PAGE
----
How to Help Your Child With Migraines

mom consoling daughter holding forehead

Headaches affect millions of people every day, including kids of all ages. A common type of headache in children and teenagers is migraine headache — a more severe headache that can be accompanied by nausea, vomiting, sensitivity to light, sound, smells and motion. Some people experience neurological symptoms such as changes in vision or feelings of numbness and tingling of the body.

As a parent, it’s hard to watch your child in pain. Try out the techniques below to help care for your child’s migraines.

Avoid Migraine Triggers

Triggers can cause your child to have a migraine. Some common triggers include:

  • Too much or too little sleep
  • High levels of stress
  • Not drinking enough water
  • Weather changes, like extreme heat or cold, sudden storms, or very dry air

Can diet cause migraines?

As a parent, you may wonder if your child’s diet can cause a migraine headache. So far, scientists have not been able to prove the link between eating certain foods or found enough evidence to recommend specific diets for migraine sufferers. However, many people report foods as a trigger for their migraine, and some studies suggest that consuming less of the following foods may help reduce migraine attacks:

  • Fried foods
  • Dairy products
  • Caffeine
  • Processed foods (e.g., white bread and processed meat)

Some people find that eliminating a specific food from their diet, if they suspect it may be a trigger for their headaches, may be beneficial.

If you suspect food triggers, talk to your pediatrician before eliminating a specific food from your child’s diet in order to ensure they still receive all the nutrition they need for their growth.

How can I help my child prevent migraines?

To help your child avoid migraine triggers, you can do the following:

  • Keep a journal. Keep a migraine journal and write down information about your child’s migraine, such as how long it lasts and how much it hurts.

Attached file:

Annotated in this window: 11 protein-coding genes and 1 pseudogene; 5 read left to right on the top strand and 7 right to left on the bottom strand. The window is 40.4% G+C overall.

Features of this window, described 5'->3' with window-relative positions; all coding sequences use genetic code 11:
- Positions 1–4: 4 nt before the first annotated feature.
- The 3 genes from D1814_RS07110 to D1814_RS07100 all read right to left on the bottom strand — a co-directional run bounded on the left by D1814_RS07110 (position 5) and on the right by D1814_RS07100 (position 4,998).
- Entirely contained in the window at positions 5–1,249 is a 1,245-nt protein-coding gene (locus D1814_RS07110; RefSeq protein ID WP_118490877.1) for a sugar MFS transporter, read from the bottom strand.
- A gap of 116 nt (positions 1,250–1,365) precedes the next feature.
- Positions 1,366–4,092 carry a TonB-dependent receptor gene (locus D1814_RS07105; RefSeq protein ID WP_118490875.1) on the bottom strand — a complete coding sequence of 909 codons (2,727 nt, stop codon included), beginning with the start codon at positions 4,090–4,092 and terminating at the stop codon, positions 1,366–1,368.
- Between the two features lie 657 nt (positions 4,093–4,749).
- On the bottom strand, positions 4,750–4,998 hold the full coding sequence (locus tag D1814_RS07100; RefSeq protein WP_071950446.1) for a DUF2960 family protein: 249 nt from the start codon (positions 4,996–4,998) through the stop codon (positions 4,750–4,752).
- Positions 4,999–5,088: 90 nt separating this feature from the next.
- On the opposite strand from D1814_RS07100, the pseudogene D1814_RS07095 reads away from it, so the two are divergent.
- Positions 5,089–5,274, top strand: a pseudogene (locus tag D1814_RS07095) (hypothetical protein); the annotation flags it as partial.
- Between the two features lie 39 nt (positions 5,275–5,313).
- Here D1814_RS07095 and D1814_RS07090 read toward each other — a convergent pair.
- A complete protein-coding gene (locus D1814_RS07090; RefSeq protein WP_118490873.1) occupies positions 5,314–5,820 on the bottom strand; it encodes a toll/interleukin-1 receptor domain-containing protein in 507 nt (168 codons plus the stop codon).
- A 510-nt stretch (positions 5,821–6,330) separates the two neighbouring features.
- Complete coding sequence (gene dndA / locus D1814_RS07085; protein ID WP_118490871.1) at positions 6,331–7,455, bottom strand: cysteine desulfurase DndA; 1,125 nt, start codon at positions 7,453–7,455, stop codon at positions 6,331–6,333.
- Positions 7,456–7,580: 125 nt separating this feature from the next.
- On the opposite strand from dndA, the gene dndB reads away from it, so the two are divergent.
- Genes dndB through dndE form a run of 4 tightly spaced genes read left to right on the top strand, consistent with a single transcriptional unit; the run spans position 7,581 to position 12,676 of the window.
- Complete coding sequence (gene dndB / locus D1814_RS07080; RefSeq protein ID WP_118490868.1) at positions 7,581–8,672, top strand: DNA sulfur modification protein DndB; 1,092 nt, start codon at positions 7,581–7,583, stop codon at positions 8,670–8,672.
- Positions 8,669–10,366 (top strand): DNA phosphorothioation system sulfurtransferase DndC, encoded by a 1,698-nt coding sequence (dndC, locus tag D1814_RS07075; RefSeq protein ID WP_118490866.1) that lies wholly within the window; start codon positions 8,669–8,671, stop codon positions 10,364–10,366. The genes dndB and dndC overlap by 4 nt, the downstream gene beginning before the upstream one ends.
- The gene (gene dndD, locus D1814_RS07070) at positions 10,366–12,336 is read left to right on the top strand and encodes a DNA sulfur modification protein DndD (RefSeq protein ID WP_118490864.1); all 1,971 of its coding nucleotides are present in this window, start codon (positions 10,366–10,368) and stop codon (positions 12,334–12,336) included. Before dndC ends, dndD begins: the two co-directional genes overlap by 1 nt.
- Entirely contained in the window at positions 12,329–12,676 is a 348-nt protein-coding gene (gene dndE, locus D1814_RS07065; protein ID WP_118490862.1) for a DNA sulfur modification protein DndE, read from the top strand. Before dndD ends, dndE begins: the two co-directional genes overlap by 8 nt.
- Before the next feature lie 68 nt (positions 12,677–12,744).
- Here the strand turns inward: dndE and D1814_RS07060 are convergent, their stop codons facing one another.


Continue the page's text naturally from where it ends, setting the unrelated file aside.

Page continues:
• Write down activities before their migraine starts. What they eat, drink, how much sleep they get, and what activities they do before they have a migraine. Over time, you might see a pattern that reveals a migraine trigger.

Once you know what triggers your child’s migraines, you should avoid that trigger as much as possible. 

Start Cognitive Behavioral Therapy (CBT)

Cognitive behavioral therapy is a type of talk therapy that gives your child the tools and skills they need to relax. The therapist will help your child learn to cope with pain, reduce stress and use positive thinking. Studies show that CBT, combined with migraine medicines, is more effective than medicine alone in reducing migraines.

Provide Comfort During Migraines

It can be hard to stop a migraine once it starts. You can comfort your child by:

  • Avoiding screens or bright lights
  • Encouraging your child to rest in a quiet, dark room
  • Letting them sleep, if they can, since sleep often stops migraines
  • Offering water and a healthy snack
  • Placing a cold compress on their forehead

You know your child best. You should provide comfort however they prefer, whether it is lying with them and rubbing their back or playing soft, relaxing music.

Pain medications, such as acetaminophen or ibuprofen, can be very helpful to relieve migraine headaches. It is important to give an amount that is appropriate for the age and weight of your child.

Be careful not to use pain medication more than 2-3 days per week, as frequent use of pain medication can lead to worsening headache, a condition known as “analgesic overuse headache”. Frequent headaches often require different treatments prescribed by your pediatrician or by a pediatric neurologist.

See a Pediatric Neurologist

A pediatric neurologist specializes in caring for conditions like migraines and headaches. They can help you figure out your child’s migraine triggers and determine if your child needs medicine for their migraines. They might take a medication to prevent migraines or medicine that helps stop a migraine once it starts.

At Joe DiMaggio Children’s Hospital, our board-certified pediatric neurologists are specially trained to care for kids. They are dedicated to helping stop or reduce migraines in children so they can go to school, play sports and be with their friends. Learn more about our pediatric neurology services.

About the Author

Holtman, Julia Julia Holtmann, MD, is a board-certified pediatric neurologist who treats children and adolescents with a variety of neurological and neurobehavioral disorders and conditions, including: epilepsy, movement disorders, cerebral palsy, headache disorders, concussion, autistic-spectrum disorders and developmental delays.

Disclaimer: The ideas and opinions presented in this blog post do not reflect the ideas and opinions of Memorial Healthcare System.